As The Snow Is Falling, Make Sure Your Roof Isn’t Calling!

As Winter Storm Kenan gets set to pummel the East Coast, Legacy Roofing Services offers facility managers eight tips for minimizing winter roofing problems.

Winter Storm Kenan is currently targeting the East Coast, threatening to bring with it heavy snowfall and blizzard conditions, along with high winds, coastal flooding, and beach erosion. As businesses and residents in the path of the storm brace for a “bomb cyclone,” Legacy Roofing Services urges facility managers and commercial building owners to be vigilant about what is happening up above.

winter snow roofingFreezing temperatures, snow, wind and other elements can wreak all sorts of havoc during the winter months, but the weather can be especially harmful to the roofing on commercial buildings. Regular preventative maintenance will greatly reduce the number of incidents of winter roofing nightmares.

“Performing repairs and other work on roofing in climates with extreme weather can be difficult in the winter months,” said Matt Malorni, service director of Legacy Roofing Services, one of the largest commercial roofing providers in the U.S. “In many instances the work may need to be postponed or for problems that cannot wait, temporary fixes may need to be used until the winter weather passes.”

Malorni offers the following tips for facility managers and commercial real estate owners to help their roofing weather the winter months:

  1. Don’t forget large amounts of snow sitting on a roof can cause problems. If the weight of the snow becomes too much for the roof to bear, it could cause cracking, leaks or even collapse entirely. A heavy load of snow on a roof can also result in structural damage to the building.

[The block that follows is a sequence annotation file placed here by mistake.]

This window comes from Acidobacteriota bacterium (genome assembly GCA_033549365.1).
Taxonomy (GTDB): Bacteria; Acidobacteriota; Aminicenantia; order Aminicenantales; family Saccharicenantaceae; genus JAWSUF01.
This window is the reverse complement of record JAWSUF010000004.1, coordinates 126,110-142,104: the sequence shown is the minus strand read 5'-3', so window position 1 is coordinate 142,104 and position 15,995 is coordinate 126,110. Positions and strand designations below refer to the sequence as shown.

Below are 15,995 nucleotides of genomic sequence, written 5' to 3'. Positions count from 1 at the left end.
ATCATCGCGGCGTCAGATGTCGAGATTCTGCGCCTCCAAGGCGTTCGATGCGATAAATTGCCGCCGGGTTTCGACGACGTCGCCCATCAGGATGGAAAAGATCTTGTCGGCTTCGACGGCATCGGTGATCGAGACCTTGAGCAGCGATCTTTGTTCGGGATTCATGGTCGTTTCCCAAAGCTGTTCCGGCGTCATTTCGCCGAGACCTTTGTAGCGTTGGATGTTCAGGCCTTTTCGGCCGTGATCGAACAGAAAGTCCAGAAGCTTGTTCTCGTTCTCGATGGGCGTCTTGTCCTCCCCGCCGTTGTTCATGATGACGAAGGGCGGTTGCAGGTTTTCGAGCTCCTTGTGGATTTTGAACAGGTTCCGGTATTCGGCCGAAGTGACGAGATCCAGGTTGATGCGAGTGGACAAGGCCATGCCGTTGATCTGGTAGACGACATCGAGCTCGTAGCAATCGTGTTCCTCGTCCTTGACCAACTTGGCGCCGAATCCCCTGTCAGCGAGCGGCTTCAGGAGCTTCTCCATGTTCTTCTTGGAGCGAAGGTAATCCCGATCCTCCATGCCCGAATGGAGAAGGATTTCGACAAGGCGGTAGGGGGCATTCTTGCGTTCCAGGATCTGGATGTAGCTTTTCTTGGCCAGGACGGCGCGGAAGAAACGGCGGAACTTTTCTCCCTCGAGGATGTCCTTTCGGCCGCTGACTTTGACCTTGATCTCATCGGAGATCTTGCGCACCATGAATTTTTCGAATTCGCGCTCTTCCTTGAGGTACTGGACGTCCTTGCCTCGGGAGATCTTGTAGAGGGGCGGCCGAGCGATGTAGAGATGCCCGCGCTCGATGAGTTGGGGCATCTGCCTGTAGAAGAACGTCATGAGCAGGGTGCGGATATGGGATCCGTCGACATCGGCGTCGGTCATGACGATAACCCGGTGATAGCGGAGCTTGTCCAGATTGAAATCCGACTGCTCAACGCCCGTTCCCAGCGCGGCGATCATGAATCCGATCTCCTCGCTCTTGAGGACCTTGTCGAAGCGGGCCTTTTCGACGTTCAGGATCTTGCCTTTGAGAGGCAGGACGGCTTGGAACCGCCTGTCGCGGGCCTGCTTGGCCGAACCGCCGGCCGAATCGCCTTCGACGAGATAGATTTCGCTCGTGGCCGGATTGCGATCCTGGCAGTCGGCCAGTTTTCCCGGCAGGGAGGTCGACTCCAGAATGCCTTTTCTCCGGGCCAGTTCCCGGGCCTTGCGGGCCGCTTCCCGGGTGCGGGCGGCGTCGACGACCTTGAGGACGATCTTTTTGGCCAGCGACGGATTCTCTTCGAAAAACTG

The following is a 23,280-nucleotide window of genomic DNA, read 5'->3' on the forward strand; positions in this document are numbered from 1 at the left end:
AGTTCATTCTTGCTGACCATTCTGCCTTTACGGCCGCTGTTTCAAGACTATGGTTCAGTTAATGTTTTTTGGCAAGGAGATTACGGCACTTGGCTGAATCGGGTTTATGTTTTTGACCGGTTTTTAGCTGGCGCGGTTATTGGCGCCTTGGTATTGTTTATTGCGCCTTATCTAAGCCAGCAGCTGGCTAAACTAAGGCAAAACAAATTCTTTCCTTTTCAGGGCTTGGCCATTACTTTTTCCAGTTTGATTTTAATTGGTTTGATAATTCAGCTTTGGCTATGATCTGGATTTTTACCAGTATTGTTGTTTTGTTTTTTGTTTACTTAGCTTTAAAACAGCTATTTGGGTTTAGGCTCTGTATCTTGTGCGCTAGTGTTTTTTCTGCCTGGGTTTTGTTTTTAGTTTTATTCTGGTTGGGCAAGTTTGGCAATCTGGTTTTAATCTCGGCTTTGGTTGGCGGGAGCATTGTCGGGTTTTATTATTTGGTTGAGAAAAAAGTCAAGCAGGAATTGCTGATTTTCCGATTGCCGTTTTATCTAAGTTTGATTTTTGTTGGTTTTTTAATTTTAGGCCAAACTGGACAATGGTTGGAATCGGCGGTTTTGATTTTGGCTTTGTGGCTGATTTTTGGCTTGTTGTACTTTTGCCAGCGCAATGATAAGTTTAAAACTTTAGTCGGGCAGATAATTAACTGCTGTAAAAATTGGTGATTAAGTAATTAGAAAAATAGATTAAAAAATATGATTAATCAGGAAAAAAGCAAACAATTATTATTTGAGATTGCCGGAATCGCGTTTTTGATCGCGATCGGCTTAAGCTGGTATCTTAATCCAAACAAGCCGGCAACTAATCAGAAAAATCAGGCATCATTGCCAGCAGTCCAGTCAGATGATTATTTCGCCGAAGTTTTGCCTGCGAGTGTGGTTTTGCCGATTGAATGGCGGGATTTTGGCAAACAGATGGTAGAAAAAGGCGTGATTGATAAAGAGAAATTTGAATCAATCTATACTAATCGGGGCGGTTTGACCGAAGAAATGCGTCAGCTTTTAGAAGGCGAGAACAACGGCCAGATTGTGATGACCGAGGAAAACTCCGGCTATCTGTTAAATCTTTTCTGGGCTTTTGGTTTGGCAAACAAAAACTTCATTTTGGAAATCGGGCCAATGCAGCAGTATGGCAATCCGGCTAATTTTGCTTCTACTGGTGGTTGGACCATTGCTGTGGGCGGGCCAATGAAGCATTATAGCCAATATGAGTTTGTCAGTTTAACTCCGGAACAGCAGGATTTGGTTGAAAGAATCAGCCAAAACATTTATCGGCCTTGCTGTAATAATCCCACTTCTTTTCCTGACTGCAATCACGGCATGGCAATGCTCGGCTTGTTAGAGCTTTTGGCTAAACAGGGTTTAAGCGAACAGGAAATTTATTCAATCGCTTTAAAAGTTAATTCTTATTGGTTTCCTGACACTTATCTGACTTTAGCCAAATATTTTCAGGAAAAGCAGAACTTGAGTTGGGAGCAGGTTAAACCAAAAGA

2. snow winter roofingMake certain whomever is clearing snow off the roof has a map or a layout of what is present on the roof, such as gas lines, HVAC units, vents and electrical equipment. Hitting any of these items with a strong snow shovel could cause major damage as well as present a significant safety hazard for the worker.
  3. If used too forcefully, a snow shovel may cause gauges in roofing materials, loosen shingles or cause other damages. When shoveling a roof, be mindful of the depth of the snow and try to shover it off layers at a time.
  4. Brush off all vents to prevent them from getting blocked. Not only will a blocked vent cause problems with the ventilation system of the building, but it can also create condensation that can leak into the ducts of the building and cause leaks.
  5. When snow melts and then refreezes, it can create an “ice dam” effect which prevents water from running into gutters and off the roof. This excess precipitation can get under shingles and other roofing materials and cause damage to the roof as well as leaks in the building.
  6. Be on the lookout for icicles. At shopping centers, downtown districts and other high traffic areas, large icicles that fall off roofs can create enormous safety hazards for passersby.
  7. Clear all gutters as thoroughly as possible. Snow and ice can block gutters and prevent water from properly draining off the roof. In addition, the extra weight of snow and ice can put an undue strain on gutters causing them to collapse.
  8. During the winter, the repeated freeze and thaw can cause roofing materials to expand and contract. This can lead to cracking and other compromises in the integrity of the roof. Therefore, it is important to perform pre-and-post winter inspections to fix any problems before the snow falls.

Malorni adds that while some general roofing repairs are possible during an extreme winter, they are oftentimes limited due to various factors such as trying to bond materials together in freezing weather, worker safety and the ability of crews to access various parts of the roof.

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